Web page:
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Can A Person Develop Type 1 Diabetes?

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Type 1 Diabetes

Introduction Diabetes is a lifelong condition that causes a person's blood sugar (glucose) level to become too high. The hormone insulin – produced by the pancreas – is responsible for controlling the amount of glucose in the blood. There are two main types of diabetes: Type 1 – where the pancreas doesn't produce any insulin Type 2 – where the pancreas doesn't produce enough insulin or the body’s cells don't react to insulin This topic is about type 1 diabetes. Read more about type 2 diabetes Another type of diabetes, known as gestational diabetes, occurs in some pregnant women and tends to disappear following birth. It's very important for diabetes to be diagnosed as soon as possible, because it will get progressively worse if left untreated. You should therefore visit your GP if you have symptoms, which include feeling thirsty, passing urine more often than usual and feeling tired all the time (see the list below for more diabetes symptoms). Type 1 and type 2 diabetes Type 1 diabetes can develop at any age, but usually appears before the age of 40, particularly in childhood. Around 10% of all diabetes is type 1, but it's the most common type of childhood diabetes. This Continue reading >>

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Popular Questions

  1. She ra

    Metformin hcl vs metformin er

    Okay, I know the difference, one is the extended release. What I want to know from those taking both drugs is how they work best for you. I quit taking my met because it was doing nothing, but, I just noticed that it is the HCL and not the ER and I am pretty sure you are supposed to take HCL with meals and ER as directed like in the morning and at night. My doc dosed me like I was taking ER, so, if that is the case is it possible that it would not work as well? I have been experimenting, I have been taking that drug, 500mg before meals with my insulin and I am crashing almost every time. Is it just dumb luck for a few days or is it possible that I was taking that met wrong all along?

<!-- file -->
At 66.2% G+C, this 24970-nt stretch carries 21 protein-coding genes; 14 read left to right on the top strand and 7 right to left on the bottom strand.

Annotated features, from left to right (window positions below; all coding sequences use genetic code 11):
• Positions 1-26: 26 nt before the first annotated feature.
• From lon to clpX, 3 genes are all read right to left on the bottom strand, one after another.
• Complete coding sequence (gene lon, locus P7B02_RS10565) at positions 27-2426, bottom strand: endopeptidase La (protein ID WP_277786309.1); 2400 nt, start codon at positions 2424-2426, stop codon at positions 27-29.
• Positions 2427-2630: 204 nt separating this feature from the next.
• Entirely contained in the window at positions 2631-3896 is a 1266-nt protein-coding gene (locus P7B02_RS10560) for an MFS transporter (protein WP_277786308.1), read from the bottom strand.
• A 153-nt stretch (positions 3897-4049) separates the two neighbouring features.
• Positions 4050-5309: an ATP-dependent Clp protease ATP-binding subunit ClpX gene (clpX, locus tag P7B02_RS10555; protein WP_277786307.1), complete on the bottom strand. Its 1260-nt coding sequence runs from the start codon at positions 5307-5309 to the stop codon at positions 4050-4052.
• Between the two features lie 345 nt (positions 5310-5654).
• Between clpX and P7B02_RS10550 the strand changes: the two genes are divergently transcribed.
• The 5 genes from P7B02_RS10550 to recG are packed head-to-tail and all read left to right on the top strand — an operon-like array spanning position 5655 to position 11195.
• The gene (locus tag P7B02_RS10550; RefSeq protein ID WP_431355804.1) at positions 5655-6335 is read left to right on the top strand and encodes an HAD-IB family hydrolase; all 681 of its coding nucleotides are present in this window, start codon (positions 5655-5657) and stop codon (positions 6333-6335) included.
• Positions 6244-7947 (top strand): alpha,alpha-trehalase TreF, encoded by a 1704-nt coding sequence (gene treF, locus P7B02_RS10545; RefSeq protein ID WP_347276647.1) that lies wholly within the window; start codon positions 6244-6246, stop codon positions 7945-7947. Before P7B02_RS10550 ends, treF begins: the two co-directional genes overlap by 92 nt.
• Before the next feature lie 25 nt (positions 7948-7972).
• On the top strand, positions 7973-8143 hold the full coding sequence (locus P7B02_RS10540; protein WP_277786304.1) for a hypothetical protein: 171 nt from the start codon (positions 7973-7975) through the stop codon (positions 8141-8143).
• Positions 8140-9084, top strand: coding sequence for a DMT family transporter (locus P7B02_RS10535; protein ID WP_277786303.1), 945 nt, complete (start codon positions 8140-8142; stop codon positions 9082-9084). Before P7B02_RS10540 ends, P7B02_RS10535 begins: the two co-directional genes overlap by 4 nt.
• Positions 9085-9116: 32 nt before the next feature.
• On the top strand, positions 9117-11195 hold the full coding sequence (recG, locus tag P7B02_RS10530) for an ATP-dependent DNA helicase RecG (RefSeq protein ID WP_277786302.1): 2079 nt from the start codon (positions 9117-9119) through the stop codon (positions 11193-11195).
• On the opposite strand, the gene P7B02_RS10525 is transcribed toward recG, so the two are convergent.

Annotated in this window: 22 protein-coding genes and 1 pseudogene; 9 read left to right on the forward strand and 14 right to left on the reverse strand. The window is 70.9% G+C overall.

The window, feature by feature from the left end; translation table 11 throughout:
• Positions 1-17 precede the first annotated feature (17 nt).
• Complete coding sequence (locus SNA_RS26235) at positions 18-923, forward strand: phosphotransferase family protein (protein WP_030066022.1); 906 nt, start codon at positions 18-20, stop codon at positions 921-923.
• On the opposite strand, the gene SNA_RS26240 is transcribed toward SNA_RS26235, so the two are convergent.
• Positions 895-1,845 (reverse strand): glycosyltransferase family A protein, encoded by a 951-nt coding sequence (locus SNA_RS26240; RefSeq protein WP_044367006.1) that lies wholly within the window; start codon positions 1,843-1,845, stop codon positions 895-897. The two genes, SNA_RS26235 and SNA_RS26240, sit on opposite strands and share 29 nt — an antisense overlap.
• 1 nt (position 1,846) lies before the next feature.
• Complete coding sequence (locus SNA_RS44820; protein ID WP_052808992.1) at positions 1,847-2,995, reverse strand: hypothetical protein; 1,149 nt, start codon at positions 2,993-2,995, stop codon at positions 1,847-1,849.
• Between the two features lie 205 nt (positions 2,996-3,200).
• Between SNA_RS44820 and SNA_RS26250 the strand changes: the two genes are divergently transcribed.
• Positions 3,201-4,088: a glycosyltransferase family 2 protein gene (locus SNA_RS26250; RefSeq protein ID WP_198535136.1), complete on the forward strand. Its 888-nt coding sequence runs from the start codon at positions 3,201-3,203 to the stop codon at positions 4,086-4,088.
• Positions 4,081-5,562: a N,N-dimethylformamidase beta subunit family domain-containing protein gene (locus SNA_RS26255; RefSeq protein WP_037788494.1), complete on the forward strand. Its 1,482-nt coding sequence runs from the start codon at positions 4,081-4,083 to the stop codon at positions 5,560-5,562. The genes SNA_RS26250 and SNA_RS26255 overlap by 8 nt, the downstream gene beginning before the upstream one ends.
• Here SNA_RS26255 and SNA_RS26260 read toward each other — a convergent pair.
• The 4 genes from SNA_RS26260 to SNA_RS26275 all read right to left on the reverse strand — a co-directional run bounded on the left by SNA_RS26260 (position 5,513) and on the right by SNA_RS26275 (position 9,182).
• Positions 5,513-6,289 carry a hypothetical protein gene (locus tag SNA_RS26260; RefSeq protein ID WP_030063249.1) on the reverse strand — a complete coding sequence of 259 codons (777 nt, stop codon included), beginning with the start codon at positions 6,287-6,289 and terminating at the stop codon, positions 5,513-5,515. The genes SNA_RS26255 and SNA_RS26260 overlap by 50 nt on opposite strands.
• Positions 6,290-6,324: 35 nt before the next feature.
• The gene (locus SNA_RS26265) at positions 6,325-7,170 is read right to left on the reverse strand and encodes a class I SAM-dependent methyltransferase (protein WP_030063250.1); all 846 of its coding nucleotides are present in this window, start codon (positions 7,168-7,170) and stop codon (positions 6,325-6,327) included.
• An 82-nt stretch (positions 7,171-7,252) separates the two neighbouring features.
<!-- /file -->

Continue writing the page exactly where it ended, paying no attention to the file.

2. jwags

    I take Metformin HCL. I take 2550 mg , 3 times a day. I don't take it at meals. I think the only reason they tell you that is to avoid some of the stomach problems. Metformin accumulates in your system so I'm not sure if the timing makes a lot difference. Since I take such a large dose I have experimenting with timing. I take it when I first wake up, around 11 am in the morning and last thing at night before bed. I asked my doc about switching to the ER but the max is only 2000 which he felt wouldn't help me much. When I first started with 500 mg it did nothing for me. I raised it to 1000, then 1700 and now 2550.

  3. She ra

    Interesting about your doc's comments about the ER. So 3 times a day for you works good. Okay. Thanks for the info. I am going to continue experimenting with it. I have a ton of it right now. So far only 2000mg a day is what I am alloted. I am hoping I can take it differently than my doc prescribed and cut back a bit on the insulin.
    Thanks for your response Jeanne.

    Originally Posted by jeanne wagner
    I take Metformin HCL. I take 2550 mg , 3 times a day. I don't take it at meals. I think the only reason they tell you that is to avoid some of the stomach problems. Metformin accumulates in your system so I'm not sure if the timing makes a lot difference. Since I take such a large dose I have experimenting with timing. I take it when I first wake up, around 11 am in the morning and last thing at night before bed. I asked my doc about switching to the ER but the max is only 2000 which he felt wouldn't help me much. When I first started with 500 mg it did nothing for me. I raised it to 1000, then 1700 and now 2550.

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